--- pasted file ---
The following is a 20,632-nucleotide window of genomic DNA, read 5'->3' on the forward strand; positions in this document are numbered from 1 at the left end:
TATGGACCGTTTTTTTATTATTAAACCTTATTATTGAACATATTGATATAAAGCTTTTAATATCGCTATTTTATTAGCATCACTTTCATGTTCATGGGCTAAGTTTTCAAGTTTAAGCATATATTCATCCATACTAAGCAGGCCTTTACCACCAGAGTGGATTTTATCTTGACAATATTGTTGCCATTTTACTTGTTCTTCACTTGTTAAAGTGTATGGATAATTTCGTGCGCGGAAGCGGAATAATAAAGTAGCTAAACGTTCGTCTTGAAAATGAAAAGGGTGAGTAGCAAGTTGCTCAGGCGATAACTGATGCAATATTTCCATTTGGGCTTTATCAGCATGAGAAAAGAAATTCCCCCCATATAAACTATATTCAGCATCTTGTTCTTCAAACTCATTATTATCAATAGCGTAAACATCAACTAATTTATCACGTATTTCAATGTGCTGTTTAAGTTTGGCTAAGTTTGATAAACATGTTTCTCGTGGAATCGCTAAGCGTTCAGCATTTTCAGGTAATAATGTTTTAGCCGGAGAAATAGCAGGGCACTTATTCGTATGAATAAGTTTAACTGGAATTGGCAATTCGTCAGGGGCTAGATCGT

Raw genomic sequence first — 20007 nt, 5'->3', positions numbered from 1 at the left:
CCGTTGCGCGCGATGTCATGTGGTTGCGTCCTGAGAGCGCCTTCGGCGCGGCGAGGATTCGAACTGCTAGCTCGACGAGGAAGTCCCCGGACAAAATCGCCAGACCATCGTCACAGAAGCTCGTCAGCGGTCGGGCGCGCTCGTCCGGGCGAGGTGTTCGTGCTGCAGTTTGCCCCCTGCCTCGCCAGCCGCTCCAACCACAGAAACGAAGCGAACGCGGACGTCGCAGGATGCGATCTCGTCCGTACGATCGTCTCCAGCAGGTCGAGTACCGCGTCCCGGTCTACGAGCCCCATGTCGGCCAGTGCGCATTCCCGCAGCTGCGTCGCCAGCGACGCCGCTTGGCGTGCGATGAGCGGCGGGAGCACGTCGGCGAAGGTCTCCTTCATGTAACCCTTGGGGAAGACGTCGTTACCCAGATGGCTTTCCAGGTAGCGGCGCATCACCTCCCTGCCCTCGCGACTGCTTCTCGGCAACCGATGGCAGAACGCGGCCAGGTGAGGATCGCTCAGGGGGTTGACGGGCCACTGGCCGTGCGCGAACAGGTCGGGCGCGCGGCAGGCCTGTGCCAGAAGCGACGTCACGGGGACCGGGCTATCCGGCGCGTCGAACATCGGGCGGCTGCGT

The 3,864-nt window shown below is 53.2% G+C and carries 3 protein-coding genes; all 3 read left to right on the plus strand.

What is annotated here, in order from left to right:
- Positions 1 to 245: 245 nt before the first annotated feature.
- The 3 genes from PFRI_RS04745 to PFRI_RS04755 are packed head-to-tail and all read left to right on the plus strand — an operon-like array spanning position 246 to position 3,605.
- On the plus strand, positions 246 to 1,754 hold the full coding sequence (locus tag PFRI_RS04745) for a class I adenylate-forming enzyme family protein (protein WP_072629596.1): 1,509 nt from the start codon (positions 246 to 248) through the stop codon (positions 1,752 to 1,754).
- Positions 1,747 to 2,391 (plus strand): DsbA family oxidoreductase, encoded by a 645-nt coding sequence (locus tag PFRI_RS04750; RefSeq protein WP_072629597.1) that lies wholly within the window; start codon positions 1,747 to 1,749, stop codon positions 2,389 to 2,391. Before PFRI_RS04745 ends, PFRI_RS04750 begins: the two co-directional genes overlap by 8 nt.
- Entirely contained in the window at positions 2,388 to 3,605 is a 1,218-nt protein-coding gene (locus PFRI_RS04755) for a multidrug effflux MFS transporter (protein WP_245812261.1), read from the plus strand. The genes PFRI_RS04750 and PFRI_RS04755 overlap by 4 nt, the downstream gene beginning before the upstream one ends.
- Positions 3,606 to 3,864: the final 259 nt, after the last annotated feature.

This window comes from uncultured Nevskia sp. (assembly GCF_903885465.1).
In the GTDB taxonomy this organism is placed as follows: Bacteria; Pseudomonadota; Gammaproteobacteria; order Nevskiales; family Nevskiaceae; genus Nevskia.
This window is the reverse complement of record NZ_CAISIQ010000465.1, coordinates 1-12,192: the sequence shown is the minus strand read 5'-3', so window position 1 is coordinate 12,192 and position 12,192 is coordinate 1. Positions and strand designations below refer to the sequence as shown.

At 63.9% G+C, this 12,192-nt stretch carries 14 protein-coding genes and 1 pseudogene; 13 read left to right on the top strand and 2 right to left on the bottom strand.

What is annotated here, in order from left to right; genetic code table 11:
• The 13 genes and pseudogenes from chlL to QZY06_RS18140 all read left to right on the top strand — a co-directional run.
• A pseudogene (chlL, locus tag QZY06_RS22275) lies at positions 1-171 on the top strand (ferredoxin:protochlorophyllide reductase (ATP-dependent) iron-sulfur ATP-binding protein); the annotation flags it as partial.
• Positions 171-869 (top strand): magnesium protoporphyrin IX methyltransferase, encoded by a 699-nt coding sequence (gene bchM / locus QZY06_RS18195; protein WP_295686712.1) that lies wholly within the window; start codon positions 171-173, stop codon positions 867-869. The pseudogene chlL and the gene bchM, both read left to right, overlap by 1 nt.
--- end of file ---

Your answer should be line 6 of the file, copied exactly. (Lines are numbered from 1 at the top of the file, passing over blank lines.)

What is annotated here, in order from left to right: